Social learning networks promote student engagement, global awareness

By Troy Tenhet
November 1st, 2012

When students engage with other classrooms around the world, their effort is ‘through the roof.’

Think about it … what do kids want? What do you want? How about the chance to be masters of tasks, have lives with purpose, and have the choice of when, where, and how when it comes to engagement in learning and teaching?

The classroom is no longer a physical place. Perhaps it never has been. Learning is experiential and it occurs, usually not on schedule, but 24 hours a day. What does this mean in an age of Common Core standards and high-stakes testing? The Common Core standards seem to fit well with students’ need for critical thinking and higher-order thinking skills. I doubt that the high-stakes testing philosophy fits well at all. As a teacher, I can’t help but ask if it even fits anywhere!

One of the goals of a social studies curriculum is to ensure that students are aware of different cultures and geographies—including how these are similar to or different from their own. Social learning communities make this easy. They offer a window to the world.

I connect my students to classrooms and learning experiences all over the world. Like-minded teachers exist, and they also seek global collaboration. Social learning platforms are the perfect place for collaborating in real time through online workspaces. For instance, ePals offers internal blogs and links students with numerous entities, such as the Smithsonian.

Through the years, I have found that when my students use ePals to reach out to and engage with other classrooms, the level of excitement and effort is literally through the roof. Students tell me they actually care about what is going on in the classroom. They value the relationships they create with students across the globe. Students’ writing improves dramatically, because they know their global peers will be reading their assignments.

Speaking of the Smithsonian, we have just completed a project called the Extinction Project. It is a collaborative effort between my classroom and a set of classrooms in Singapore. Rose Manuel, the teacher leader of the Extinction Project, will join me and personnel from the Smithsonian in a Skype call that will span two continents and affect hundreds of students.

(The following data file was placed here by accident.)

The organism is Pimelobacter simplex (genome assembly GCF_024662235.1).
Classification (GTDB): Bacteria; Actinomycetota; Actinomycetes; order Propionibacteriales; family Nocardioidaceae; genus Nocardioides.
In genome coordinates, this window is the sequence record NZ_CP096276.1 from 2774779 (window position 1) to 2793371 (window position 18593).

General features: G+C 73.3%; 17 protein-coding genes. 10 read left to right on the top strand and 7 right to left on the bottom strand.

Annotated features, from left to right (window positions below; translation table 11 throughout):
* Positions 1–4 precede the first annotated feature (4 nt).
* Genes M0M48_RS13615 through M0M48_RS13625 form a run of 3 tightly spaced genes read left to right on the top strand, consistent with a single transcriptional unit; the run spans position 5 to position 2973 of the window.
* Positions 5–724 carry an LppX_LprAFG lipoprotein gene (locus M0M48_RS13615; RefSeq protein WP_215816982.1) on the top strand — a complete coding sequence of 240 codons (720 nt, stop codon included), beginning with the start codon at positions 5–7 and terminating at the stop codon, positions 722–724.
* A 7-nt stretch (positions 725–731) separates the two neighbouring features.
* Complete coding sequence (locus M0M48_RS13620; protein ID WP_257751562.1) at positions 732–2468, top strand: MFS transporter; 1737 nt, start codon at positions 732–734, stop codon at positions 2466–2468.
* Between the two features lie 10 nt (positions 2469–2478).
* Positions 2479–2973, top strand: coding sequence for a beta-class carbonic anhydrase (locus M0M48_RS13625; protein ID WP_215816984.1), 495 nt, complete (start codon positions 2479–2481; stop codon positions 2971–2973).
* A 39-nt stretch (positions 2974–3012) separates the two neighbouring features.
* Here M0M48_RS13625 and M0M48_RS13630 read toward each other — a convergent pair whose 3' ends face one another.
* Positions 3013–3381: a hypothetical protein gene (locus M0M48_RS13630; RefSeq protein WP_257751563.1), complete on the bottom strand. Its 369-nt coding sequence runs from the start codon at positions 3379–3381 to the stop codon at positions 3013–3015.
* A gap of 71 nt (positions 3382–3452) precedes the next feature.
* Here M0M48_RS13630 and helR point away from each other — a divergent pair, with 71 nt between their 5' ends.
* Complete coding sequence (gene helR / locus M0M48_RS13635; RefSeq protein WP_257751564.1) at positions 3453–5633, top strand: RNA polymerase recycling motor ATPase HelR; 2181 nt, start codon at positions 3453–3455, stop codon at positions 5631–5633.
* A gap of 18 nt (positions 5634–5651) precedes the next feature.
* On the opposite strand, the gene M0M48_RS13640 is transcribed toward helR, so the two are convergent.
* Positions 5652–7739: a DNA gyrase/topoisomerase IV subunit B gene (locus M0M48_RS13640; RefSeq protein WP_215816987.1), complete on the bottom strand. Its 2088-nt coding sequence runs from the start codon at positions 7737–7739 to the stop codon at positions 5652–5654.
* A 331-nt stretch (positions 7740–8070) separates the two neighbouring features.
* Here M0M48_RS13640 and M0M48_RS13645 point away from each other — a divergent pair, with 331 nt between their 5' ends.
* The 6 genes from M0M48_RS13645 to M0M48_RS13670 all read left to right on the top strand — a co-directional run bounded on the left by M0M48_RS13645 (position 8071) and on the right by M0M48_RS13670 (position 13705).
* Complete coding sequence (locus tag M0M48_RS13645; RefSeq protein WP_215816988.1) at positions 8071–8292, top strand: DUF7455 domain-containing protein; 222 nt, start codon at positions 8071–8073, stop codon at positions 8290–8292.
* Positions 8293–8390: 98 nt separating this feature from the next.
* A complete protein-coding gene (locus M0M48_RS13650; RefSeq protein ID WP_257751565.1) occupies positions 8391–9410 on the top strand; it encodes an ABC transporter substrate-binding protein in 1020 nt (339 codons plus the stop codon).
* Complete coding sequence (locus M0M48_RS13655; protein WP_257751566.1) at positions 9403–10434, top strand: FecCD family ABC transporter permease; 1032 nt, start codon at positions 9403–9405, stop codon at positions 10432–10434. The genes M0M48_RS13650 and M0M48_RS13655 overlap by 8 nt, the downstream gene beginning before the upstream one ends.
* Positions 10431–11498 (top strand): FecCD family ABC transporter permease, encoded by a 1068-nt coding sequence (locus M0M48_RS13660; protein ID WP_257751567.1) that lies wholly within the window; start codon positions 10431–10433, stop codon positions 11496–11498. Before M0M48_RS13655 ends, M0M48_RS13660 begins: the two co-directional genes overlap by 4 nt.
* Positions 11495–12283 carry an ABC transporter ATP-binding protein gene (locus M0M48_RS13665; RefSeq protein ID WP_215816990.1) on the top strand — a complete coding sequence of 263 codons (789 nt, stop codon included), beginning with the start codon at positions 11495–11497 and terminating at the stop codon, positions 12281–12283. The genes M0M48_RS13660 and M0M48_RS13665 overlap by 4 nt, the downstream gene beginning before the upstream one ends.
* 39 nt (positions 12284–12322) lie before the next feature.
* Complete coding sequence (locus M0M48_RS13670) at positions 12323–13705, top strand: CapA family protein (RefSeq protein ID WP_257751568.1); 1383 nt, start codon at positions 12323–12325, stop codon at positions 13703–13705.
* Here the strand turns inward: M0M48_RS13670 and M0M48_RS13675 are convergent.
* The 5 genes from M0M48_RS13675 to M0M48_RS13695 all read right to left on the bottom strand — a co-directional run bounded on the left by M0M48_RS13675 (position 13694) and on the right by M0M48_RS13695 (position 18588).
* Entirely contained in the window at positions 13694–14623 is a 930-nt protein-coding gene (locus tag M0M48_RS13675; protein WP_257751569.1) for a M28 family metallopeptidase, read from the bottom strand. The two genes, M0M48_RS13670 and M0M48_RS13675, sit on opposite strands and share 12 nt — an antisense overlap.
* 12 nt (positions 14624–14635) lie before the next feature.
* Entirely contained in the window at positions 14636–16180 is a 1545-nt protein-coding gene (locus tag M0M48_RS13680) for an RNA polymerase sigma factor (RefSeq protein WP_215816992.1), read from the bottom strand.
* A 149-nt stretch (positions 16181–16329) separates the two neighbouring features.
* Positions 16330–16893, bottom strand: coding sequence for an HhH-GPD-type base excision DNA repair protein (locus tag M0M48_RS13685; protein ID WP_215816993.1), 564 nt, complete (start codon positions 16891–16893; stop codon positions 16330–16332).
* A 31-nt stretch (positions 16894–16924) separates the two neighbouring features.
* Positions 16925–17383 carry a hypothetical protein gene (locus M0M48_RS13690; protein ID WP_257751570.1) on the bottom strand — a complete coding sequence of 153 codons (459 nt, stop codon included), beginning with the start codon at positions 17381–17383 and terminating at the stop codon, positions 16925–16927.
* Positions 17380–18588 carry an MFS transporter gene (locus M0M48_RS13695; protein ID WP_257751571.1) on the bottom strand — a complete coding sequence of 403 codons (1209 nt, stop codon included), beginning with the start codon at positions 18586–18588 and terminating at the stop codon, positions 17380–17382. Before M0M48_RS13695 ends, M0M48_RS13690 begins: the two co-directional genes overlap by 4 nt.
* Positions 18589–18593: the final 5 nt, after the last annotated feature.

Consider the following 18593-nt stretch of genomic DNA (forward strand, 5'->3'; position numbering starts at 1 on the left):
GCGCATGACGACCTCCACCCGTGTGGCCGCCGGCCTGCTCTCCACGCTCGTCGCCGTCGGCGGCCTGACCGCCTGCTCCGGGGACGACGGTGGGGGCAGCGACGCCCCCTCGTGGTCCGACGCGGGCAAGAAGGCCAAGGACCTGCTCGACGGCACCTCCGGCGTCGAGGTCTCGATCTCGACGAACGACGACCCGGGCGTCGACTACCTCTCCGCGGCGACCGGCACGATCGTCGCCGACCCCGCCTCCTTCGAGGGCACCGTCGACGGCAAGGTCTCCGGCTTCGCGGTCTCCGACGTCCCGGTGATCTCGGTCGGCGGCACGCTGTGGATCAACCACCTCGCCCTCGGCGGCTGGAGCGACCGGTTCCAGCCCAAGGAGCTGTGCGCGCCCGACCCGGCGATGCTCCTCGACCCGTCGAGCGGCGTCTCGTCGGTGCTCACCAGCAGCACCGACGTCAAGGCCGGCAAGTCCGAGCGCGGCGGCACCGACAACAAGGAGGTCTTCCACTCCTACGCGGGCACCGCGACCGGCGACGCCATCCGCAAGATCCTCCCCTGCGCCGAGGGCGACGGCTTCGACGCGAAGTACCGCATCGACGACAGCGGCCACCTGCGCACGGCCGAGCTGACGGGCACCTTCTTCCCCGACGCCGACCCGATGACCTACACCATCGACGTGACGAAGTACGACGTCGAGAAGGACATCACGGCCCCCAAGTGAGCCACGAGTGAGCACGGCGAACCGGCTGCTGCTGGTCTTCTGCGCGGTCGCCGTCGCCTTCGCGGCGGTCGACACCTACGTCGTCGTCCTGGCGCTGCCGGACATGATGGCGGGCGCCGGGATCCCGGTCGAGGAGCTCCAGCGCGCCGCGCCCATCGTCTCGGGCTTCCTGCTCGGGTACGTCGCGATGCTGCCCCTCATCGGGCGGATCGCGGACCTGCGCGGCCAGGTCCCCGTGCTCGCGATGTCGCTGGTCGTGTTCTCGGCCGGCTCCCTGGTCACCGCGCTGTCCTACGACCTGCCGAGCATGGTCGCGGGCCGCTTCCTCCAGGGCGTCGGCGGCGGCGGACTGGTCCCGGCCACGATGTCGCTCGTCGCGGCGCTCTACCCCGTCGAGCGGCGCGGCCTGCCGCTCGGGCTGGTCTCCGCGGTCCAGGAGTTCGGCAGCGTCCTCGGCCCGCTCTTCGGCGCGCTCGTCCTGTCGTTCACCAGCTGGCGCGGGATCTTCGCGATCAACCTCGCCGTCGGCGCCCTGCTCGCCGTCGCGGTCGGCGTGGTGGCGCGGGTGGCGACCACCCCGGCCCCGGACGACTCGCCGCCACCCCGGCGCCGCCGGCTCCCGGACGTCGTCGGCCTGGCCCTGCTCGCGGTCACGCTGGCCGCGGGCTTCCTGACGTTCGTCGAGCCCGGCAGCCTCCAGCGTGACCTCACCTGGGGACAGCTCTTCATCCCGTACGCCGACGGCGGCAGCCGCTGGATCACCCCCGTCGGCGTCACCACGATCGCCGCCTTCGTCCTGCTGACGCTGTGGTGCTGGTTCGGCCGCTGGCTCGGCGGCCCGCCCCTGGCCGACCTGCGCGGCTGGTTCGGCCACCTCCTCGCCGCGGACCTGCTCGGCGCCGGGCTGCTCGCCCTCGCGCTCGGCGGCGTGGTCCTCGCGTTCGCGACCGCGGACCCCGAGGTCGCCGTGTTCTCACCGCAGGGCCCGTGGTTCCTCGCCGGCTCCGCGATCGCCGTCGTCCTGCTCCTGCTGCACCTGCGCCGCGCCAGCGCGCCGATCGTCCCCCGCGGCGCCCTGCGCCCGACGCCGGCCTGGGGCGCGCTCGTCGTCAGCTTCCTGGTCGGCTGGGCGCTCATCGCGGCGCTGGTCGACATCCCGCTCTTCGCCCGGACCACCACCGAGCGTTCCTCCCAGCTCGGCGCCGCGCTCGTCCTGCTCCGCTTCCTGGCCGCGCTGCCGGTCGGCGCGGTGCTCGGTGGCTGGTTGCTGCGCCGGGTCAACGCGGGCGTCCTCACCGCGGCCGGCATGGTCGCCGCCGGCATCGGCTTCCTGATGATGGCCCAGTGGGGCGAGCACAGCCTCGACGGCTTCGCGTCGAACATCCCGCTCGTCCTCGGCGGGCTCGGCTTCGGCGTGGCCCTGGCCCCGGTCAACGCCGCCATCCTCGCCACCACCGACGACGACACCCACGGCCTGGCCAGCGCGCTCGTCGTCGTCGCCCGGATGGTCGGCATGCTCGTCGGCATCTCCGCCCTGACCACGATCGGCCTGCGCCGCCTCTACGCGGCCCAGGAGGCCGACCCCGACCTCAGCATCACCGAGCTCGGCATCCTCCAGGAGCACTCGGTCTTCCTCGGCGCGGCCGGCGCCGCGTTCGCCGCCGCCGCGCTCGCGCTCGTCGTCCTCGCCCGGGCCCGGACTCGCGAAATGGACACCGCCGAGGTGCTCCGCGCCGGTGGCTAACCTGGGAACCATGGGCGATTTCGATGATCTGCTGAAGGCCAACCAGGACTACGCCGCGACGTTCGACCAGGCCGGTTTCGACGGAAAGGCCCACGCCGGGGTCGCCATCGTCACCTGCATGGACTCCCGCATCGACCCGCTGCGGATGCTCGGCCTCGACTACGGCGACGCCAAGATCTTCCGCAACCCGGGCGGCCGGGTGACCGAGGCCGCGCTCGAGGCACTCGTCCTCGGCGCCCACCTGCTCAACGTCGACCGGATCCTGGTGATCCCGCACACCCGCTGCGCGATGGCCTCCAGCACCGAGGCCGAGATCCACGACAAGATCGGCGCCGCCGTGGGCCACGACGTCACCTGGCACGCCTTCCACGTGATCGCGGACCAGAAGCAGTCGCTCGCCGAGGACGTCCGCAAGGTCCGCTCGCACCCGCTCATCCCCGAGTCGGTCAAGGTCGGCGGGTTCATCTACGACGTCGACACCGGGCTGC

With the Extinction Project coming to full fruition, we now see our opportunity to launch the iSOLVE Project. This project, also housed in ePals, takes responsibility and good choices regarding conservation and endangered species to a new level. The iSOLVE Project actually lets students engage in conversations about how they cope and survive in their own daily lives, and additionally, how they save and protect each other through life’s trials and difficult times. We hope that this project is as powerful and helpful as we think it can be.

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3 Responses to “Social learning networks promote student engagement, global awareness”

November 1, 2012

Thanks for a fascinating article. Social learning and social media is rapidly becoming an area we must consider for teaching and learning – because of how it facilitates communication, collaboration, creativity and other 21st Century Skills. It’s also so that we as educators can give our students safe areas to learn digital citizenship in our new flattened world.

As an author, writer, adjunct professor, and as the product manager of a safe social learning product (http://www.schoolwires.nimbus) I am pleased to see these questions and ideas reaching more educators.

Love hearing what Troy and his students are doing as they expand the boundaries of global learning and connect and collaborate for authentic learning.

When discussing social learning we can’t forget to mention My Big Campus. My Big Campus is a social learning platform that most educators prefer because of its numerous security features and pre-embedded resource library (just to name a few). And now with My Big Campus Bundles, teachers (and students) can group resources, projects, videos & assignments together and categorize bundles according to subject, topic and standard. One of the coolest things about My Big Campus bundles is how they can be shared with all My Big Campus users—not just those in the same school or district.

November 3, 2012

Great Post Indeed! Thanks a lot for sharing your teaching experience with your readers. I totally agree with you that technology in today’s generation plays an important role in every man’s life. No man can now think life without technology.Therefore, with the help of technology, individuals are excelling in their field. They are now getting a chance to learn, communicate and educate themselves in the right manner.